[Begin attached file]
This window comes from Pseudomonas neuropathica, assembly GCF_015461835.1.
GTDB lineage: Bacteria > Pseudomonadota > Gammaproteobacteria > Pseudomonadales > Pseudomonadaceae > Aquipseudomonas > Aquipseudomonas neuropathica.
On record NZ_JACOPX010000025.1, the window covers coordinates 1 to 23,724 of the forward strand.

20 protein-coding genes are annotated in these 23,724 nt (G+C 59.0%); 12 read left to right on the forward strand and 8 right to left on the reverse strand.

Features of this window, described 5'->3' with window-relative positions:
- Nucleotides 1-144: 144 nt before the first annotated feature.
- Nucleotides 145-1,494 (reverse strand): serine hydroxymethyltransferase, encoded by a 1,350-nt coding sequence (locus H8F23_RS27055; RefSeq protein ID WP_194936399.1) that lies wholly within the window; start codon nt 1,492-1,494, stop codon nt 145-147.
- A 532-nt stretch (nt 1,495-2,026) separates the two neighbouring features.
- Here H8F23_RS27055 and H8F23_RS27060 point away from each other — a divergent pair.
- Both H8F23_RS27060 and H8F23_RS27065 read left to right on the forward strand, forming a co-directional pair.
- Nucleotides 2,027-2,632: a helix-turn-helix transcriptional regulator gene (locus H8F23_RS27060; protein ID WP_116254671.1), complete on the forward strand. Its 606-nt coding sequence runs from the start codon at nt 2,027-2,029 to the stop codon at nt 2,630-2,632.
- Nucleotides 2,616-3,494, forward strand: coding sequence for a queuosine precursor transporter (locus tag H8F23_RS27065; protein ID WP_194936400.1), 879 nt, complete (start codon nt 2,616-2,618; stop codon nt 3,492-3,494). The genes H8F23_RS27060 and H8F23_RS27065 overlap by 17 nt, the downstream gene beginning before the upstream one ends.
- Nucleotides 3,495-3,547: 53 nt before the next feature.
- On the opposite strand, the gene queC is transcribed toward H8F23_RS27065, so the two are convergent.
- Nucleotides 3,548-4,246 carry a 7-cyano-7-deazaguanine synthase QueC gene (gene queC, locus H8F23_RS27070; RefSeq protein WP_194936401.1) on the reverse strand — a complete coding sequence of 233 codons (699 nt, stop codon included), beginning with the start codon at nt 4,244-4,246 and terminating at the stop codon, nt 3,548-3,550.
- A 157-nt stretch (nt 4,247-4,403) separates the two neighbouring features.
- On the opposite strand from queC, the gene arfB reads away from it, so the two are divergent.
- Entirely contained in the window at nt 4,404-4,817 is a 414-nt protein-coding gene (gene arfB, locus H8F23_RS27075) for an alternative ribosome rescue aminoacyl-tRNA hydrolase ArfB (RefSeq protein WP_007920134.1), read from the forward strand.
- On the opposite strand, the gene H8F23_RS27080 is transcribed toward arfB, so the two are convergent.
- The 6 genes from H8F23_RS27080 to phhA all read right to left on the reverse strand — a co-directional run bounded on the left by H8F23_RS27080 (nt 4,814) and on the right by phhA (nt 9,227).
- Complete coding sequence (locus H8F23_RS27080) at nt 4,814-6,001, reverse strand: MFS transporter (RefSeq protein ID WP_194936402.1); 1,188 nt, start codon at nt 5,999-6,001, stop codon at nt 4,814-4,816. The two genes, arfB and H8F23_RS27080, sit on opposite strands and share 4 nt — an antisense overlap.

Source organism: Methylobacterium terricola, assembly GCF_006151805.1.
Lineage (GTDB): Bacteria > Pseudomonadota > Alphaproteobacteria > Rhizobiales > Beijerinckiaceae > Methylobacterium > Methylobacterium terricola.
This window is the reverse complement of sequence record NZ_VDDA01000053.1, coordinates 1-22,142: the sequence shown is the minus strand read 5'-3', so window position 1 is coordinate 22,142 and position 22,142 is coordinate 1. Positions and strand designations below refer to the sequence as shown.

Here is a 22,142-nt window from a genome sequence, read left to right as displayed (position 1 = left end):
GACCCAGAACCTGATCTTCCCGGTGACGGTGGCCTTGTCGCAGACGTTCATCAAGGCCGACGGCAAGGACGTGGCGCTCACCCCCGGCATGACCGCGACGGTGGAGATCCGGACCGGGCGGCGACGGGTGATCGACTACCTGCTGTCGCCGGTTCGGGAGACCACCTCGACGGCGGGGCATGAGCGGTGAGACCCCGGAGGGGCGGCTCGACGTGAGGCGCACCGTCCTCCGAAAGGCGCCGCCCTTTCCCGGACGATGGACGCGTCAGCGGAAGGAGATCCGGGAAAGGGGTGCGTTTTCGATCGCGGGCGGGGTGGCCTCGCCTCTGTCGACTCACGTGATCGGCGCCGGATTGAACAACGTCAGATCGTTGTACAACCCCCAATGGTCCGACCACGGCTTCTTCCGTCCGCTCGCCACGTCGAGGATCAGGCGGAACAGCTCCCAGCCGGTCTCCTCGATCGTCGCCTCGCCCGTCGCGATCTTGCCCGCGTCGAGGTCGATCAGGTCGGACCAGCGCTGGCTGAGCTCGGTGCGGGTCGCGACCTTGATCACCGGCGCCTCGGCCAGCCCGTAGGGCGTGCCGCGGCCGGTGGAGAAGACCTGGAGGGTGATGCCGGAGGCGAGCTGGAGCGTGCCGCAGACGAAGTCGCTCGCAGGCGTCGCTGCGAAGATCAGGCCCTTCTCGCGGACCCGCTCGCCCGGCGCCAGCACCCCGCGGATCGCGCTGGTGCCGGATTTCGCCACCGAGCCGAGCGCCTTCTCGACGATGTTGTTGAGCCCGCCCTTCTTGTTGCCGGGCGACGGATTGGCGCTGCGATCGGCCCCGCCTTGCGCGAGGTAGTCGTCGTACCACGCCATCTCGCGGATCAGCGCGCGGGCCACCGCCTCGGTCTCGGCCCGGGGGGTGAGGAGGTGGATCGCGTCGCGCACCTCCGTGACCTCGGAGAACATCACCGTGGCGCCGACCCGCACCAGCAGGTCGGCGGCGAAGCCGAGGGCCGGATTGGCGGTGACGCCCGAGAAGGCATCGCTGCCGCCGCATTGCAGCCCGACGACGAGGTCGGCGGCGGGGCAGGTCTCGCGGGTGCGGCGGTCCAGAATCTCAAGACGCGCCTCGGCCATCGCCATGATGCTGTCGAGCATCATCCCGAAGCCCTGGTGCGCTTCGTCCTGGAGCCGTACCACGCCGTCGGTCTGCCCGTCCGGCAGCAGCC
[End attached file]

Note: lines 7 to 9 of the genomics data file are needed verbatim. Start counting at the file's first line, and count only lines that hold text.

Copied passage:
- Nucleotides 145-1,494 (reverse strand): serine hydroxymethyltransferase, encoded by a 1,350-nt coding sequence (locus H8F23_RS27055; RefSeq protein ID WP_194936399.1) that lies wholly within the window; start codon nt 1,492-1,494, stop codon nt 145-147.
- A 532-nt stretch (nt 1,495-2,026) separates the two neighbouring features.
- Here H8F23_RS27055 and H8F23_RS27060 point away from each other — a divergent pair.